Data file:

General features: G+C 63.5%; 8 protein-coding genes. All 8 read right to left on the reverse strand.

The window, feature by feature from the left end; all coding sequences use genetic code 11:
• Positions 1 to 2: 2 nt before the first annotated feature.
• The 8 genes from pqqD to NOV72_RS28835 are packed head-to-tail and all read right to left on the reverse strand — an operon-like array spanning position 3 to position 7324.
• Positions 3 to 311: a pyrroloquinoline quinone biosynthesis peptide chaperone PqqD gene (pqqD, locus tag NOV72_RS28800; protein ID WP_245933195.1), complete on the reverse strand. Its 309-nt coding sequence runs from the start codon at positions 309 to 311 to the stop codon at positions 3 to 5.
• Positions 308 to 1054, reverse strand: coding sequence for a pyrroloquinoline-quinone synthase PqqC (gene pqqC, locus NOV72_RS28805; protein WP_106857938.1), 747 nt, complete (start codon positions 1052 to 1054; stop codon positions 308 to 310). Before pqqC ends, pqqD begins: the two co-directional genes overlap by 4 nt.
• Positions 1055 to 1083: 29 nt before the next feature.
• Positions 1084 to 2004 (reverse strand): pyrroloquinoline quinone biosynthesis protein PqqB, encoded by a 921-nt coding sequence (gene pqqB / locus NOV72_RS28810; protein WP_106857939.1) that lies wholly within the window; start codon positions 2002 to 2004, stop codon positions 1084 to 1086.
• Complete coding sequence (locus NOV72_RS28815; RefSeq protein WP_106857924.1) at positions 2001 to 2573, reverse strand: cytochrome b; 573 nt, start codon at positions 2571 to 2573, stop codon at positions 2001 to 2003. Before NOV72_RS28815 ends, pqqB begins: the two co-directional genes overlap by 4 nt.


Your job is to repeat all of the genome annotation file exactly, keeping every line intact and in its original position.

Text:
General features: G+C 63.5%; 8 protein-coding genes. All 8 read right to left on the reverse strand.

The window, feature by feature from the left end; all coding sequences use genetic code 11:
• Positions 1 to 2: 2 nt before the first annotated feature.
• The 8 genes from pqqD to NOV72_RS28835 are packed head-to-tail and all read right to left on the reverse strand — an operon-like array spanning position 3 to position 7324.
• Positions 3 to 311: a pyrroloquinoline quinone biosynthesis peptide chaperone PqqD gene (pqqD, locus tag NOV72_RS28800; protein ID WP_245933195.1), complete on the reverse strand. Its 309-nt coding sequence runs from the start codon at positions 309 to 311 to the stop codon at positions 3 to 5.
• Positions 308 to 1054, reverse strand: coding sequence for a pyrroloquinoline-quinone synthase PqqC (gene pqqC, locus NOV72_RS28805; protein WP_106857938.1), 747 nt, complete (start codon positions 1052 to 1054; stop codon positions 308 to 310). Before pqqC ends, pqqD begins: the two co-directional genes overlap by 4 nt.
• Positions 1055 to 1083: 29 nt before the next feature.
• Positions 1084 to 2004 (reverse strand): pyrroloquinoline quinone biosynthesis protein PqqB, encoded by a 921-nt coding sequence (gene pqqB / locus NOV72_RS28810; protein WP_106857939.1) that lies wholly within the window; start codon positions 2002 to 2004, stop codon positions 1084 to 1086.
• Complete coding sequence (locus NOV72_RS28815; RefSeq protein WP_106857924.1) at positions 2001 to 2573, reverse strand: cytochrome b; 573 nt, start codon at positions 2571 to 2573, stop codon at positions 2001 to 2003. Before NOV72_RS28815 ends, pqqB begins: the two co-directional genes overlap by 4 nt.